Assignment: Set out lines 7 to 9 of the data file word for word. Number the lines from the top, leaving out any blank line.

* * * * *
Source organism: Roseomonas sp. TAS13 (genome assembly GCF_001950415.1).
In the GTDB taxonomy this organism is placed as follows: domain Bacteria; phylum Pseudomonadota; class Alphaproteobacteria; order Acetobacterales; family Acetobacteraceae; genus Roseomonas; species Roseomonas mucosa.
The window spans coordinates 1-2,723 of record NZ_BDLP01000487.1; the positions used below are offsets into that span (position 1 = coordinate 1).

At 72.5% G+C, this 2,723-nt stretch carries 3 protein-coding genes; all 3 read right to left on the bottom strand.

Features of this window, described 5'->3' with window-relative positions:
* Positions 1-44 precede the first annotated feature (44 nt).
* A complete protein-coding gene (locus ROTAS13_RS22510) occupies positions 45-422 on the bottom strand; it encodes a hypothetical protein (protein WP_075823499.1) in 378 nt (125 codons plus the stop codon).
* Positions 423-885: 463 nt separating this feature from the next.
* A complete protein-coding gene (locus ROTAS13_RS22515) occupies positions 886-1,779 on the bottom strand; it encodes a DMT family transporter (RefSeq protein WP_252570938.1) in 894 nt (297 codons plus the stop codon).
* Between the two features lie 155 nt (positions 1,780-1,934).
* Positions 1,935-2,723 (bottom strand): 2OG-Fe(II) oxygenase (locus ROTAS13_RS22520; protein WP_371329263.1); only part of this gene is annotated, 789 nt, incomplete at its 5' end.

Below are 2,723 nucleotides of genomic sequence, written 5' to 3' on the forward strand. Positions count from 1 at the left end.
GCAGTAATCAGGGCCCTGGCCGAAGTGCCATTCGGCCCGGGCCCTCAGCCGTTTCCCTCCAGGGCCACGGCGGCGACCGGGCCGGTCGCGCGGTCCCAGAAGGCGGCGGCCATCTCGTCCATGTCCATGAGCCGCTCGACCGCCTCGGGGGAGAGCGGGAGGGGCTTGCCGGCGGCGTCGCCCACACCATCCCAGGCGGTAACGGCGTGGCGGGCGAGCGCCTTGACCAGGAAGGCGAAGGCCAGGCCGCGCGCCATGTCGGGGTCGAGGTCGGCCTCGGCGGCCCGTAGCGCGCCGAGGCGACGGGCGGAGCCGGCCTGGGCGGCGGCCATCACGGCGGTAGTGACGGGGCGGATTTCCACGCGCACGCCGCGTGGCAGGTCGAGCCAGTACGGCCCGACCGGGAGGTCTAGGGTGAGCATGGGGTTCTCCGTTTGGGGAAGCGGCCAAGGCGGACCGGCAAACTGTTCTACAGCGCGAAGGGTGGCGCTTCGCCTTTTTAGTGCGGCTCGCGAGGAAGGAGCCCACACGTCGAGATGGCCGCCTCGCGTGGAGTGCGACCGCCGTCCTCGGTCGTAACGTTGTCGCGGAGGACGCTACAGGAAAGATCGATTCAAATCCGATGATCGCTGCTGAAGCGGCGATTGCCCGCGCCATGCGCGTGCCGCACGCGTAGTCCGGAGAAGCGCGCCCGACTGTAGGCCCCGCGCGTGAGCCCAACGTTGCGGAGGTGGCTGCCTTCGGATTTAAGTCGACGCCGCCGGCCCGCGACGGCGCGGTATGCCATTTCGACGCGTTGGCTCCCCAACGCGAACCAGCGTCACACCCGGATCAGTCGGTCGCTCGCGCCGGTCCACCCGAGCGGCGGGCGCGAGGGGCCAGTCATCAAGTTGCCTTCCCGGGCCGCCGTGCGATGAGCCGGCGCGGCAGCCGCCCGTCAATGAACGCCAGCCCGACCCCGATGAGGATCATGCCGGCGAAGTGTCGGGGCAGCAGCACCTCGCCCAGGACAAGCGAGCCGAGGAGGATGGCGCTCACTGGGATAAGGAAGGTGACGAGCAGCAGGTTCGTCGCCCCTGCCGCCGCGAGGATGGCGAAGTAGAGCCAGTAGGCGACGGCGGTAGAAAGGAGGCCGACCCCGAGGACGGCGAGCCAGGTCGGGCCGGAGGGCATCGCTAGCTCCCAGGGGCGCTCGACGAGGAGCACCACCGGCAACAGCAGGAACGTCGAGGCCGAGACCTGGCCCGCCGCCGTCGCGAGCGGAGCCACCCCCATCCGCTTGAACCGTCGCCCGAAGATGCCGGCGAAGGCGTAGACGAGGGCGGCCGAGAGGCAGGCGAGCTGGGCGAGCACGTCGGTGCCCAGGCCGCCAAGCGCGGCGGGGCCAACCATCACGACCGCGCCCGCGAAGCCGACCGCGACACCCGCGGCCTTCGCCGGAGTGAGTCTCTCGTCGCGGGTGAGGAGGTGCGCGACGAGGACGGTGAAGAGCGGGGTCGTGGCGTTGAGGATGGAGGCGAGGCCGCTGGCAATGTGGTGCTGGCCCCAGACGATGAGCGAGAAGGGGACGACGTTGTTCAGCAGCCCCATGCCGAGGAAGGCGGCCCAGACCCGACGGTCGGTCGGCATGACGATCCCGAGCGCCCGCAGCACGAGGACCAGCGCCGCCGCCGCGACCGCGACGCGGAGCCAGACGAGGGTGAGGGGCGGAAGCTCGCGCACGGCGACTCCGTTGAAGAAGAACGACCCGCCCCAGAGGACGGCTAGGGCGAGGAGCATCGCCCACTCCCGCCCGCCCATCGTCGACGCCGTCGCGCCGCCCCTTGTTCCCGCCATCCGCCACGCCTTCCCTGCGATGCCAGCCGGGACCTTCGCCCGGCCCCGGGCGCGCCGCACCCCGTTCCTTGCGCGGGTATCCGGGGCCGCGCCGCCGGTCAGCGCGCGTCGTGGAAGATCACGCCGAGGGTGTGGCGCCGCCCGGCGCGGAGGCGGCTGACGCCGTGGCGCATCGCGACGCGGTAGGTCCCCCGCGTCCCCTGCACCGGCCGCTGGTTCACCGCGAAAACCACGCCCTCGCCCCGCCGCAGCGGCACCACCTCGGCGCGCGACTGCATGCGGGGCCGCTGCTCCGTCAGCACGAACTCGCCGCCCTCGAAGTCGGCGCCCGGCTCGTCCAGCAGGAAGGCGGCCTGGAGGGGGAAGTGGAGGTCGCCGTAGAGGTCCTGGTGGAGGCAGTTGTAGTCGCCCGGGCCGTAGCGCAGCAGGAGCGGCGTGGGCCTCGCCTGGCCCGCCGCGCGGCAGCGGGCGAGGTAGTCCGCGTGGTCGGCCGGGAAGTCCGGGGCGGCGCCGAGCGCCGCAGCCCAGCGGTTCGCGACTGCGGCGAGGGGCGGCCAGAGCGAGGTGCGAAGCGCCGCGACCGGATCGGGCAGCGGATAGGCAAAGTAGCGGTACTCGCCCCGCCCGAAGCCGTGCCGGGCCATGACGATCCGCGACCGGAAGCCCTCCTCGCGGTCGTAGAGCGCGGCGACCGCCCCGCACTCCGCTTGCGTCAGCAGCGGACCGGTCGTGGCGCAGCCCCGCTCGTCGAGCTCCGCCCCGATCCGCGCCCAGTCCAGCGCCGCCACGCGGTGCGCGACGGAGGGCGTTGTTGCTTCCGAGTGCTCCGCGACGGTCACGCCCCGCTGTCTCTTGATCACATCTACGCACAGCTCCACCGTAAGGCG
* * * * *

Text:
* A complete protein-coding gene (locus ROTAS13_RS22510) occupies positions 45-422 on the bottom strand; it encodes a hypothetical protein (protein WP_075823499.1) in 378 nt (125 codons plus the stop codon).
* Positions 423-885: 463 nt separating this feature from the next.
* A complete protein-coding gene (locus ROTAS13_RS22515) occupies positions 886-1,779 on the bottom strand; it encodes a DMT family transporter (RefSeq protein WP_252570938.1) in 894 nt (297 codons plus the stop codon).